Delaney attacked 'sinister marketing men' and accused PR consultants of creating a 'McBritain' taken over by brands and where individuality is slowly being extinguished.
Weber Shandwick's youth marketing division, Slam, was interviewed by the programme, with Scot Devine grilled over what sort of work he was involved in.
He got off to a shaky start after being asked why the division takes its name from the phrase 'sex, love and marketing', admitting: 'I'm not sure, actually.' But he recovered his poise to explain how Slam gains its intelligence on youth trends, for example, by asking 'Slammers and Slammettes' and 'Friends of Slam' (basically youngsters whose contact details the agency has) what's cool.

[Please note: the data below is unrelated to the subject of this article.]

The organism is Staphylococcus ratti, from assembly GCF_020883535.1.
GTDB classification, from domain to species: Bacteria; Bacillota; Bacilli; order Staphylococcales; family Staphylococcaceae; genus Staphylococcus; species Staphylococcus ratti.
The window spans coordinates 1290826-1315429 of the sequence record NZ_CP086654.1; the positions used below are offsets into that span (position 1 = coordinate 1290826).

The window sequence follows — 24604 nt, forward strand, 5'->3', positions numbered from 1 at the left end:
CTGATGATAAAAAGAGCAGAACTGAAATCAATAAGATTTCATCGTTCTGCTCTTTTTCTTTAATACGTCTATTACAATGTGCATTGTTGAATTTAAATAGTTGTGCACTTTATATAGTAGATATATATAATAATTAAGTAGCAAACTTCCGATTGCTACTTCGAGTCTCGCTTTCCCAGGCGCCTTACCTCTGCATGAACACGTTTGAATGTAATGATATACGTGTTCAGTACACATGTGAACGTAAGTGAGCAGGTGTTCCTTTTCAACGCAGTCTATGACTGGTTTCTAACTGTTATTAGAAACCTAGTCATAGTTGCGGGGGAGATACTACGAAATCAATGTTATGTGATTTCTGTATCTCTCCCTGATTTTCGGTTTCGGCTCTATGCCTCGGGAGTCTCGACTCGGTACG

When we call Slam to ask Devine's view on how the show was edited we are intrigued to hear it was filmed many months ago and he has since moved to an account director role at rival company Cohn & Wolfe's consumer team.
We track Devine down to Orange Street, where he reflects: 'To be honest, you have to take it as a bit of fun - it was for a Five audience.'
Slam is about 'trying to fuse the lifestyle stages and topics that kids are into - it's about accessing their lifestyles in a permission-based way', James Kelly, who now leads the division clarifies for us - and just in case Delaney is still interested.